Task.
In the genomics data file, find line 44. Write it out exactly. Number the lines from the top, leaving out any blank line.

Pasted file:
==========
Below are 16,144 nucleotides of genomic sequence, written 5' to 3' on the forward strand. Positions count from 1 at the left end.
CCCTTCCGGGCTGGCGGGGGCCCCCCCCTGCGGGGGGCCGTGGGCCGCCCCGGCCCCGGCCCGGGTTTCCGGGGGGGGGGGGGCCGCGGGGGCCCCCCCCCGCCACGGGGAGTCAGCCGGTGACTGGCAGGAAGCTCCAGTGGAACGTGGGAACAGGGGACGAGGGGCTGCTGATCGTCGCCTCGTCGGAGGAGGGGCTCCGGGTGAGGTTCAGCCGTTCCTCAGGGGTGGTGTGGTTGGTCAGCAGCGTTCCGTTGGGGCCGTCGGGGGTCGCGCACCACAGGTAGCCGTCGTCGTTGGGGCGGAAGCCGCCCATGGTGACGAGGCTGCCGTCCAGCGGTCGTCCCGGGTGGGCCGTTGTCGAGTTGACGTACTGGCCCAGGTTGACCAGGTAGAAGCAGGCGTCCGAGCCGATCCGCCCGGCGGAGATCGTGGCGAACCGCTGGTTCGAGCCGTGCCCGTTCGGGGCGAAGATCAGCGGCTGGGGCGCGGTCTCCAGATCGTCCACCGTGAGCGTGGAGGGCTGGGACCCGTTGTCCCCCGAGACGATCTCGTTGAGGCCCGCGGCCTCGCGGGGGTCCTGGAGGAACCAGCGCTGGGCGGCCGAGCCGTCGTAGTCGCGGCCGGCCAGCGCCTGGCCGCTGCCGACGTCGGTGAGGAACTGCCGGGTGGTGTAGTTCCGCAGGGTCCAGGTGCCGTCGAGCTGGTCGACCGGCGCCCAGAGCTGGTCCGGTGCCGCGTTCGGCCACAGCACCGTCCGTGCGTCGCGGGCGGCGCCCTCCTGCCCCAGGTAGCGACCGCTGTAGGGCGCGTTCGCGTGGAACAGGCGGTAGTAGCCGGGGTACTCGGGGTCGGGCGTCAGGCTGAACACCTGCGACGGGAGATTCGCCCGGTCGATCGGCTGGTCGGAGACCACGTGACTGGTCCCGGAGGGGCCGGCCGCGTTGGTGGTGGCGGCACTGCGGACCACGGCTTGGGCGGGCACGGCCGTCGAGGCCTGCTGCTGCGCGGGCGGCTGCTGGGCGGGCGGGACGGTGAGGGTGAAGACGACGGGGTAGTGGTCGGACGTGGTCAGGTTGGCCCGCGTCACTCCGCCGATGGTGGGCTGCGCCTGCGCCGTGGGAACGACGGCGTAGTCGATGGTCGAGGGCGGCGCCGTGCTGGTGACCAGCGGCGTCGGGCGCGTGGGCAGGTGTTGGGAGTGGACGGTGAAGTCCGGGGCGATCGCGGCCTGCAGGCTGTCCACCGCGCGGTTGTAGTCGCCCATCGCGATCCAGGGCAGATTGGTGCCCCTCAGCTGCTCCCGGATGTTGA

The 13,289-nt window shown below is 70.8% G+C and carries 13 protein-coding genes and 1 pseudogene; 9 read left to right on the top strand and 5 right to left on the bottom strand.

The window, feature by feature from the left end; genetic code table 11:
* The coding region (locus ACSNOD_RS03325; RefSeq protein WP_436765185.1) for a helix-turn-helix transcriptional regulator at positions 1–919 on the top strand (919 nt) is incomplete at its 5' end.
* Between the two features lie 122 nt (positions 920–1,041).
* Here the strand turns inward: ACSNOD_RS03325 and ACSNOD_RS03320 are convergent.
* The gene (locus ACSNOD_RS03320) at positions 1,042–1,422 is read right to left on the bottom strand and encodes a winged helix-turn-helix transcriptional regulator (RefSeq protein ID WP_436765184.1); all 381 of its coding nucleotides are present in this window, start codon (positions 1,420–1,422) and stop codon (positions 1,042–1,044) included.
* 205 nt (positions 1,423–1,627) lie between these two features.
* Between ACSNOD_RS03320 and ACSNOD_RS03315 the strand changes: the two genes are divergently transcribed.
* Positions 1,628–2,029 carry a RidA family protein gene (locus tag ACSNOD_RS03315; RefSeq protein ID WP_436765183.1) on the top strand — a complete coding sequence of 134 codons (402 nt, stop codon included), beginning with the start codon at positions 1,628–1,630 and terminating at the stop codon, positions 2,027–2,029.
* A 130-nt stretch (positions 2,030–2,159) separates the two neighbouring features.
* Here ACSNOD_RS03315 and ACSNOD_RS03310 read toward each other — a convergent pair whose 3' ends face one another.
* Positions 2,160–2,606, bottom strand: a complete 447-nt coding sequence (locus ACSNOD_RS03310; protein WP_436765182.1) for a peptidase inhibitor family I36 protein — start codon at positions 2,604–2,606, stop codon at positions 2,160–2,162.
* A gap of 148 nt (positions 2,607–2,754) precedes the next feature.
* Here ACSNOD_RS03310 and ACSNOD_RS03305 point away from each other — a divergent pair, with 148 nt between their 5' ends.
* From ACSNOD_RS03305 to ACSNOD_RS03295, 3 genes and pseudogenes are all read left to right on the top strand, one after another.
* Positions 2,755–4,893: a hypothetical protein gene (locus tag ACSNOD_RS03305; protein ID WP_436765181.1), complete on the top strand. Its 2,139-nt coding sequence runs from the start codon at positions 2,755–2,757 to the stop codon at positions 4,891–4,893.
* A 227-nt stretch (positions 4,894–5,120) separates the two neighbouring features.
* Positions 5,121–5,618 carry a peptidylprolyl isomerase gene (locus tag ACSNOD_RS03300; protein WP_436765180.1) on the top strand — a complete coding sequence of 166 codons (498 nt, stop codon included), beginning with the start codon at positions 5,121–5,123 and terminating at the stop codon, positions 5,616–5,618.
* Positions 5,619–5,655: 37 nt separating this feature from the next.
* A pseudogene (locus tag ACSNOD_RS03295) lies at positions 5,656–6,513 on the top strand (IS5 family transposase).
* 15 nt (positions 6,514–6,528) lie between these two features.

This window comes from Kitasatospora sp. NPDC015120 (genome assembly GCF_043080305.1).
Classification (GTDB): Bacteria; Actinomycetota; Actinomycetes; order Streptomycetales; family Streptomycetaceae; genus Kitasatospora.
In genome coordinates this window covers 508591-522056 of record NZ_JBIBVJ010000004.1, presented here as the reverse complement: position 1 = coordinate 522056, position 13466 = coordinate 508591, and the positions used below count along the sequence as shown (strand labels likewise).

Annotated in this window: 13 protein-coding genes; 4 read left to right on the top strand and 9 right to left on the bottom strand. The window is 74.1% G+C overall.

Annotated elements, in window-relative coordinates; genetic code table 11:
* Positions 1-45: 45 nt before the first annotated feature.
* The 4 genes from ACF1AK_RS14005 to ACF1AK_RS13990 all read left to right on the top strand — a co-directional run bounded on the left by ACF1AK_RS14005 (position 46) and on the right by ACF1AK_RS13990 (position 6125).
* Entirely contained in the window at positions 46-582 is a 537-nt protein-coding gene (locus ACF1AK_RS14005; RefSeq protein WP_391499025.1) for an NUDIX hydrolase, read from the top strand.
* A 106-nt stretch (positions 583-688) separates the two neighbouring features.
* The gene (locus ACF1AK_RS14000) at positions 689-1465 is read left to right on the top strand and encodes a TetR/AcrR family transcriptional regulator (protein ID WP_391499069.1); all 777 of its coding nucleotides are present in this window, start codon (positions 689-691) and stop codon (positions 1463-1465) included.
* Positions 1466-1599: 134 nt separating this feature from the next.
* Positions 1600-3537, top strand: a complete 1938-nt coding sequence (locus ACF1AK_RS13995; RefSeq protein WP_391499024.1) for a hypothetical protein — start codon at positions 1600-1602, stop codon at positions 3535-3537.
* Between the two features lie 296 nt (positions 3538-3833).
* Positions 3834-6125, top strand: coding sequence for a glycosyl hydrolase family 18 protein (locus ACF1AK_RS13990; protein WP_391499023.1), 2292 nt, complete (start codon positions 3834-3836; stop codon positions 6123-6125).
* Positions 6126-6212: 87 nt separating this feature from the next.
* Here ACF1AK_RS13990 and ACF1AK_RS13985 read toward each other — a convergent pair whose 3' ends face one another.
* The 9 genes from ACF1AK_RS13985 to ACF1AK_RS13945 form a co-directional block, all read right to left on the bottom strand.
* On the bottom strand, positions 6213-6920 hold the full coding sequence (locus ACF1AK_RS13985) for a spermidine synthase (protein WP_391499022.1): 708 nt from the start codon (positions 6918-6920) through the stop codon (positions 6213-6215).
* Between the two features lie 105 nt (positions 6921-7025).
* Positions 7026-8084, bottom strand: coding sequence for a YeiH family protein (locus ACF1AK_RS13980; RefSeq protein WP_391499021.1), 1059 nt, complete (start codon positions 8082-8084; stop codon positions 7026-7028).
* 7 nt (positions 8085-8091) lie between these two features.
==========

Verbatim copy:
* 7 nt (positions 8085-8091) lie between these two features.